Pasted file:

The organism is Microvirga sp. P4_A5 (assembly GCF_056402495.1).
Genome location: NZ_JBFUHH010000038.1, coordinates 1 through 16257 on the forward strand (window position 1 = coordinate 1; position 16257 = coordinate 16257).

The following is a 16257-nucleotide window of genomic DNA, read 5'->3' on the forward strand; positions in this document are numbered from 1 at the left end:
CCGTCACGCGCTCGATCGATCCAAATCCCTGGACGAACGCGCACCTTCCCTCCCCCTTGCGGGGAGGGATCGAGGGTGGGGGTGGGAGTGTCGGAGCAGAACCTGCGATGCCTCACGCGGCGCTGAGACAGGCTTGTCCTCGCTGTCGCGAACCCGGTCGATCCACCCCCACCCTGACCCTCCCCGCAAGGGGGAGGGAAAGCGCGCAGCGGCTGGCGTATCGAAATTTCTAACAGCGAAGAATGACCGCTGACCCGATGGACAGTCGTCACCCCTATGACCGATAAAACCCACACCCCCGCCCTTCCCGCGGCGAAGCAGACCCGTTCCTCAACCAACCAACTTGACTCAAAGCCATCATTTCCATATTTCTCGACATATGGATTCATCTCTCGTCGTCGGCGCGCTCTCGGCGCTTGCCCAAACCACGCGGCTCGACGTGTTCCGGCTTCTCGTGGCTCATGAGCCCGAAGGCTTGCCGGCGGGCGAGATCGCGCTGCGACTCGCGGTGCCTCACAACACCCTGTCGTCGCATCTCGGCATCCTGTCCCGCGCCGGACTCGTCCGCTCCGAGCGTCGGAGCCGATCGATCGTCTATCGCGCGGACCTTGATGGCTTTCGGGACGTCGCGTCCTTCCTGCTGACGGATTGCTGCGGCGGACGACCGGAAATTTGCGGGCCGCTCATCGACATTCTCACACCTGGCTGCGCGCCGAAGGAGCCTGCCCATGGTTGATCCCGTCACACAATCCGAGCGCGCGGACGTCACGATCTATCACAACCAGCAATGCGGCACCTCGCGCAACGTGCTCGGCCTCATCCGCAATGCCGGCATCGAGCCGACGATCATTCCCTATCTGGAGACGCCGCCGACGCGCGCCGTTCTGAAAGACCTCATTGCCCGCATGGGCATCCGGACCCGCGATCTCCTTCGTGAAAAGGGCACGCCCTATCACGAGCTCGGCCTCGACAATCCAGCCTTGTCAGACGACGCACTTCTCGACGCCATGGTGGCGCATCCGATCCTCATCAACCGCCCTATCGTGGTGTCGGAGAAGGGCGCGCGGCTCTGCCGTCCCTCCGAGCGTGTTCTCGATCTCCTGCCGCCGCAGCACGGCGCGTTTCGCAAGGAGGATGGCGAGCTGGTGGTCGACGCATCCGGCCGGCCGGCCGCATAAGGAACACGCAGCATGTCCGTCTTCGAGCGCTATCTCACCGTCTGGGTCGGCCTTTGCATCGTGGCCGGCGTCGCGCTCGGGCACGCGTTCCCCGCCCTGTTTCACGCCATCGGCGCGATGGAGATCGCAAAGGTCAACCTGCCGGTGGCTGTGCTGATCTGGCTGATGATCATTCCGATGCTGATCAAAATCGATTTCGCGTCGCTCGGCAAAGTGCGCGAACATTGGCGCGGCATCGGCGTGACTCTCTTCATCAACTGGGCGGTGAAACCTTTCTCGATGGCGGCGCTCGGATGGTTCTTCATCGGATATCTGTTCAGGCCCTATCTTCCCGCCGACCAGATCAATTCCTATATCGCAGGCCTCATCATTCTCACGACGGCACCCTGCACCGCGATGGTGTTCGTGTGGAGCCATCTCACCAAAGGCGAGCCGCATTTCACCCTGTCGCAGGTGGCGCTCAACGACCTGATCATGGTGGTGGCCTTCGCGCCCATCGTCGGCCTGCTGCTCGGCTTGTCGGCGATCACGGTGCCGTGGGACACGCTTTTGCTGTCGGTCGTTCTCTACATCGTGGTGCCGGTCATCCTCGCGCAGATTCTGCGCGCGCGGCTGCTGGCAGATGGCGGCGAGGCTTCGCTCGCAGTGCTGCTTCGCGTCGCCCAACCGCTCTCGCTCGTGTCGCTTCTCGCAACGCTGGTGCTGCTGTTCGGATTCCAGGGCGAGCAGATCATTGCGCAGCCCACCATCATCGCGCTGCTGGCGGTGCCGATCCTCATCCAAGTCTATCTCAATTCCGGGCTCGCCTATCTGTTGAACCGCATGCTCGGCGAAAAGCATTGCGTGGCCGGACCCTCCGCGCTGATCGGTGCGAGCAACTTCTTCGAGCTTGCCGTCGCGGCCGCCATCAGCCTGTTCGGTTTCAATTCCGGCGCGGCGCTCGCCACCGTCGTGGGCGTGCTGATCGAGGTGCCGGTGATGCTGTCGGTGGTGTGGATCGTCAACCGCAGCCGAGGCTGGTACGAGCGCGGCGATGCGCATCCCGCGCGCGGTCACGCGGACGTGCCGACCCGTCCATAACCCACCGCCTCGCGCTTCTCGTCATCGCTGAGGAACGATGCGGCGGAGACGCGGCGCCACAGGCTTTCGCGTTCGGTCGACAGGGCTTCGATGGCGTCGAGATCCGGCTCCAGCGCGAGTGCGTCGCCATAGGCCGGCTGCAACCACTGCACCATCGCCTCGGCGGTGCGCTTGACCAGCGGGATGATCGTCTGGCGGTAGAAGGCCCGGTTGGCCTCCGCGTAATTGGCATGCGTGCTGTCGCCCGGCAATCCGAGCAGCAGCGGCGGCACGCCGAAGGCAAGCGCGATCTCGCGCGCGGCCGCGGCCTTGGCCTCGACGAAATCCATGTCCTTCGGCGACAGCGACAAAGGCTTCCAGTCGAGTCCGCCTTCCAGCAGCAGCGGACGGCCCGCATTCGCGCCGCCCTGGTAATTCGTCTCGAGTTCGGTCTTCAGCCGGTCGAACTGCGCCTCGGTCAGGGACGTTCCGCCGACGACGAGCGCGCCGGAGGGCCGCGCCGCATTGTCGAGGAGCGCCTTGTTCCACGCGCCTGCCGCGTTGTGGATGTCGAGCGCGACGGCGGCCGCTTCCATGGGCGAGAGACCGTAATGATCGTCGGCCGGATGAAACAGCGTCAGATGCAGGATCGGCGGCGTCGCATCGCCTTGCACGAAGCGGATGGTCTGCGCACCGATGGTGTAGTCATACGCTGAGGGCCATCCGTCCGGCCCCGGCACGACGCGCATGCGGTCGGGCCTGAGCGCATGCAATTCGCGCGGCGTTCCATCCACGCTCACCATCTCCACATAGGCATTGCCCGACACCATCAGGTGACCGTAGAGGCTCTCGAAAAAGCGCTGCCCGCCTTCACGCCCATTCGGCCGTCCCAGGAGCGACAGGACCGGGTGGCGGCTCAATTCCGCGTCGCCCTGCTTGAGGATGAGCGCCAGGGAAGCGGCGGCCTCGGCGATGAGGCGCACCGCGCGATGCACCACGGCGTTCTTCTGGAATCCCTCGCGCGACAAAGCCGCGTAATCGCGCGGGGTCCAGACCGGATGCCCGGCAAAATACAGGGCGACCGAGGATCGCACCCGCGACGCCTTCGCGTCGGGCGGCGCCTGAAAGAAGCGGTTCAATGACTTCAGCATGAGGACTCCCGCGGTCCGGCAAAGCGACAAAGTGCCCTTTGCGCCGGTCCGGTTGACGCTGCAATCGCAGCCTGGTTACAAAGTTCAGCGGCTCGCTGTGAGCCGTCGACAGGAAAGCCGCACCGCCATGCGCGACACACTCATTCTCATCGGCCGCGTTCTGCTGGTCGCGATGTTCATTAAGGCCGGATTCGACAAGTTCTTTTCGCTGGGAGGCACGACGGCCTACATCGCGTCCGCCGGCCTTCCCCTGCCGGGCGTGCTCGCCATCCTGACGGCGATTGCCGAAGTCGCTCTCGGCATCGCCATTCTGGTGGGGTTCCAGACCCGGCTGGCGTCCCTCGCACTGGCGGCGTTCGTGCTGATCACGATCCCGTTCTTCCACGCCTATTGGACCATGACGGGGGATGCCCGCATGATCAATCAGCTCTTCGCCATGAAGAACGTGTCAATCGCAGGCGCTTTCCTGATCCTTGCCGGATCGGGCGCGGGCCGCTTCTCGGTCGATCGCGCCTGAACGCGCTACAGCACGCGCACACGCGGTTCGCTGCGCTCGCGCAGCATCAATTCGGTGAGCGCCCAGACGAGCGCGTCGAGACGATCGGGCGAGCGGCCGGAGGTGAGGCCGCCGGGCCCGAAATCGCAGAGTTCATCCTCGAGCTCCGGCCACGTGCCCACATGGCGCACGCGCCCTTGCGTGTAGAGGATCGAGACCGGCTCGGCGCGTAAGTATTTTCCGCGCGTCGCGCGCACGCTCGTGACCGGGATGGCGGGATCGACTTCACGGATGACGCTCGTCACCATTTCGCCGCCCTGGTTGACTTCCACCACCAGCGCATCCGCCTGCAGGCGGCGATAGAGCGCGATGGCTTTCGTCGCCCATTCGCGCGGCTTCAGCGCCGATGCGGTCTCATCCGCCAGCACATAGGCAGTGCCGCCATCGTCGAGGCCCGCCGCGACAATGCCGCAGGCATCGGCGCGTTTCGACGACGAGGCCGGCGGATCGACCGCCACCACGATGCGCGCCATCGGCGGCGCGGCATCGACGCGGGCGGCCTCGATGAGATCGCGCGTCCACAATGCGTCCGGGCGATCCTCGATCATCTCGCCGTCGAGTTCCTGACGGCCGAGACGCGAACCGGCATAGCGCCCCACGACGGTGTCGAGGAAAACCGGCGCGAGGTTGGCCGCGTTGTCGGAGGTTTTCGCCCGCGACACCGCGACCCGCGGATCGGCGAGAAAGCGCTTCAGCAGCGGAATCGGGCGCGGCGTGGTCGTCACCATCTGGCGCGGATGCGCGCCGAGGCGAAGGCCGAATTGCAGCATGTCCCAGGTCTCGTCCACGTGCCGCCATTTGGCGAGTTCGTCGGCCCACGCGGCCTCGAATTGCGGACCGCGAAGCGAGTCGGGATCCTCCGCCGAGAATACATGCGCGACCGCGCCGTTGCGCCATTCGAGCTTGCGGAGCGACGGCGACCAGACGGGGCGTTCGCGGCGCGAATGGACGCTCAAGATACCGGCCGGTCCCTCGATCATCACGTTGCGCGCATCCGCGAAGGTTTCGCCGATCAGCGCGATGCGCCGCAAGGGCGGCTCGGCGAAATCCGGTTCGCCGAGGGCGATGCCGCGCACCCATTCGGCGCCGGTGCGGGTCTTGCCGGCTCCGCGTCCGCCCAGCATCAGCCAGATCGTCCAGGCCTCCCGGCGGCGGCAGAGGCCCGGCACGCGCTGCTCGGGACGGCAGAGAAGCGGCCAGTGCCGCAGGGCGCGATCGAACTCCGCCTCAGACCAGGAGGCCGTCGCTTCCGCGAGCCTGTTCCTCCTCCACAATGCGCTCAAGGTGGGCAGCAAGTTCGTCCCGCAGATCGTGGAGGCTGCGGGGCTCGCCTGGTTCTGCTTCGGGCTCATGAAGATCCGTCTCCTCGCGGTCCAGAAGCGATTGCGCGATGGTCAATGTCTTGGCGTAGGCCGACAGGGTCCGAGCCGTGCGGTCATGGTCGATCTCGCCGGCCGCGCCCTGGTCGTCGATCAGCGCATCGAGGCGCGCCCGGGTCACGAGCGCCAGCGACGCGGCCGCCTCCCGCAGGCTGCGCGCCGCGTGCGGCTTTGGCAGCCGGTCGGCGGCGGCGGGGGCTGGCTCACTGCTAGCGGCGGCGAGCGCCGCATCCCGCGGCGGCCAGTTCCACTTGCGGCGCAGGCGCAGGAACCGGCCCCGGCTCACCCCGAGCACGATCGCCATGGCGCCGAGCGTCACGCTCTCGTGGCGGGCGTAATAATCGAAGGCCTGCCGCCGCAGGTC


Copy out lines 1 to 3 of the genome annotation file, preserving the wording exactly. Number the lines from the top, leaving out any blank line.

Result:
The organism is Microvirga sp. P4_A5 (assembly GCF_056402495.1).
Genome location: NZ_JBFUHH010000038.1, coordinates 1 through 16257 on the forward strand (window position 1 = coordinate 1; position 16257 = coordinate 16257).

The following is a 16257-nucleotide window of genomic DNA, read 5'->3' on the forward strand; positions in this document are numbered from 1 at the left end: